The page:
To me, the two main things that encourage this blatant discrimination in Nigeria are: placing more value on things that originate from outside Nigeria and a culture of prejudice as Heal Nigeria pointed out. I've already written about the mentality i think is behind the first point (as you know).

I'm still getting my thoughts together on the second point but it seems to me that prejudiced behaviour is so common in Nigeria, it is not really thought of as wrong. So colo-mentality is just another layer on top of that. I think that many Nigerians(or maybe most, i don't know)have a hierachy by which they decide what kind of treatment and respect other human beings are worthy of. I would say it goes something like this - people from the same tribe are accorded, more or less, an equal level of respect and humanity, people from other tribes are somehow lesser and people from abroad are worthy of deference. Even within the category of foreigners, there is a hierarchy with people like Americans being high up whereas the Chinese are much lower down.

I think anti-discrimination laws that are enforced would go a long way to eliminating these practices. So for instance, make it illegal to hire or serve people on the basis of arbitrary factors. If it cannot be demonstrated that the specified criteria has a reasonable connection to the point at hand then it is faulty. People being able to successfully sue for discrimination would be a deterrent to its more blatant manifestations.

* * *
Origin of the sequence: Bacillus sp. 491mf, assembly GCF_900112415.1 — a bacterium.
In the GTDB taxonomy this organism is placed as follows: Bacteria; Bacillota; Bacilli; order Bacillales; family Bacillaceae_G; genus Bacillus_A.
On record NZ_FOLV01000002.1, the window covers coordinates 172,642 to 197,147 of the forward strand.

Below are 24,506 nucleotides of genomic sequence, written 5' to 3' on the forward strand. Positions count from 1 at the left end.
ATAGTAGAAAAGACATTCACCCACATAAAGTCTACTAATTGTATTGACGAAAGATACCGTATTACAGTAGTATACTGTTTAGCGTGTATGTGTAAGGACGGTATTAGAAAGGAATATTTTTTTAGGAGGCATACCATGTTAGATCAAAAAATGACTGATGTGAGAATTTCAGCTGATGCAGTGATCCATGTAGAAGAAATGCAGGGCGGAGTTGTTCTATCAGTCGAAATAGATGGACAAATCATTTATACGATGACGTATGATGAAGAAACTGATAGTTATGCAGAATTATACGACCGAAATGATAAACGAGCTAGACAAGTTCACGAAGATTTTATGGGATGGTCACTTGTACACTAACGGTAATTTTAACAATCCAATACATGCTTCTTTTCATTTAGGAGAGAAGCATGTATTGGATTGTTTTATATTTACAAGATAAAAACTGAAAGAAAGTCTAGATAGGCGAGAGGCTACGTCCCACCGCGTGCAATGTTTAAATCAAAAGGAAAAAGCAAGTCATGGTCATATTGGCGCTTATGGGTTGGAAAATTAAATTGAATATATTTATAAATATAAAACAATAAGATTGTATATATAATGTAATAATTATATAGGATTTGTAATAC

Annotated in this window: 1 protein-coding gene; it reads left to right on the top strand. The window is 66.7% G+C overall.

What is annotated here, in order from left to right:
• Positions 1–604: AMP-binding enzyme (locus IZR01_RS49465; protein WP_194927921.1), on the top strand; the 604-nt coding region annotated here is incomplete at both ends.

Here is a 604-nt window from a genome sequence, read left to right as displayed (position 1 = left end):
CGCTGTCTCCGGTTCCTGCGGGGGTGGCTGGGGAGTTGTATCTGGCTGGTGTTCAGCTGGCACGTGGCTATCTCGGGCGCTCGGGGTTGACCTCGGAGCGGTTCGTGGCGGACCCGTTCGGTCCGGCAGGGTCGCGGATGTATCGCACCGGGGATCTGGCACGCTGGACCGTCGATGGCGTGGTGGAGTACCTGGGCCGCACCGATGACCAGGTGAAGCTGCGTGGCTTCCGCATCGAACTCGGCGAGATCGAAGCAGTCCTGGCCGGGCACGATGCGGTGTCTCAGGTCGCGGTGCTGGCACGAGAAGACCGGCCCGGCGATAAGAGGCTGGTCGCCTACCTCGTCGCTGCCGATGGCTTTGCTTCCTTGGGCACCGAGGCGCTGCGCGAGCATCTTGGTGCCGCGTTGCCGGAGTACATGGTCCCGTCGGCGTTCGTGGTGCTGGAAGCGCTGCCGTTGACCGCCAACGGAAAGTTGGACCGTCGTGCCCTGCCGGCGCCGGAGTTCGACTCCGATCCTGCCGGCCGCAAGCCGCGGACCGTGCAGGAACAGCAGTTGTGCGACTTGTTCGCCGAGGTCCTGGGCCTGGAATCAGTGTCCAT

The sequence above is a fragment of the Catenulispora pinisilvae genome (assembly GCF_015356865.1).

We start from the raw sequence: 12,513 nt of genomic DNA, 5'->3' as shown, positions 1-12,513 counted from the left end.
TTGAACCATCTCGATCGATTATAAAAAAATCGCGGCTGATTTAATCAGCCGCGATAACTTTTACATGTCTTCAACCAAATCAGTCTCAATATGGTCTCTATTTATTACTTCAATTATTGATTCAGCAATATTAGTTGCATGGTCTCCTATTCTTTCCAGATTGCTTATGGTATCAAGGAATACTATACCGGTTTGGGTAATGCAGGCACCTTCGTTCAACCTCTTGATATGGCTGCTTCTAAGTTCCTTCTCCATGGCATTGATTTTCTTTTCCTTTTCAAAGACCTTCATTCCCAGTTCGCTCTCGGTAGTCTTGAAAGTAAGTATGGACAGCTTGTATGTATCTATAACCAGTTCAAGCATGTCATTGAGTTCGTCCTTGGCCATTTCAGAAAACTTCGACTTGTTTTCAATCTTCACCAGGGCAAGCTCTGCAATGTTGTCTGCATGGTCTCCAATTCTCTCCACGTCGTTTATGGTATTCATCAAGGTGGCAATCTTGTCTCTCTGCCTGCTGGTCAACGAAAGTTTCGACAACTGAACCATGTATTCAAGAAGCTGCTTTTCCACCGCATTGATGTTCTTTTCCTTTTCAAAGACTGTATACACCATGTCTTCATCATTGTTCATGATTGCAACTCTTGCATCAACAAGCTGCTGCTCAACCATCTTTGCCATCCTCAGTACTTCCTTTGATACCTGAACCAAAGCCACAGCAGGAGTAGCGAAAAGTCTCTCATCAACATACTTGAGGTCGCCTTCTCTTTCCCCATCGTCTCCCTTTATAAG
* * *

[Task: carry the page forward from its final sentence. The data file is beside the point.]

sokari said...

Heal Nigeria @I completely agree with you - if there is one nation in this world which is full of prejudice and discrimination of anything and everything it is Nigerians - difference is not a word in any Nigerian language unless it applies to inanimate objects.

Is it really surprising that the prostitutes, pimps and gangsters in D9 are portrayed as Nigerians when there are so many Nigerian PPG in SA. The film is full of stereotypes and plays on these - its like a comic book and not a very good one at that.

sokari said...

SSD - forgot to mention the housing and job discrimination - these are issues which need to be addressed by the State and Federal government. I am sure there must be something in the constitution which speaks to discrimination (or well there should be)Certainly you cannot do that in the West or in South Africa thats why we need a Bill of Rights that is inclusive. Its outrageous that such adverts are not illegal.

sokari said...

PPS on D9 - I have only seen the short and trailers so I have to admit I am not fully qualified to comment :) before anyone lashes out of me and now I HAVE become defensive!

Beauty said...

Discrimination is an ugly word about an ugly practice. It is an assault on the very notion of human rights. At the heart of all forms of discrimination are ignorance and prejudice. In 2005, the so very well educated Anglican bishops in Africa led by their Chairman, Peter Akinola, described homosexuality as an "abomination" which contradicted the Bible and African values. They said if they condoned homosexuality, which, is criminalised in the majority of African countries, then Africans would leave the Church or turn to Islam. Before we point at others, perhaps we should put ours under the spotlight as The National Muslim Centre condemned gay relations as "immoral, and runs contrary to our cultural and religious values". D-9? Above all else, civility matters.

Anonymous said...

So with this housing discrimination against own in our own country then i have a serious question and that is -- what are the leaders of the state doing since i believe someone must have complained and where is the anti discrimination law of the land or haven't any charges brought against them yet and what was the outcome and why not the good guys simply stone their cars and burn down the place bcos i refuse to see anything wrong with street justice in an outragous cases like this.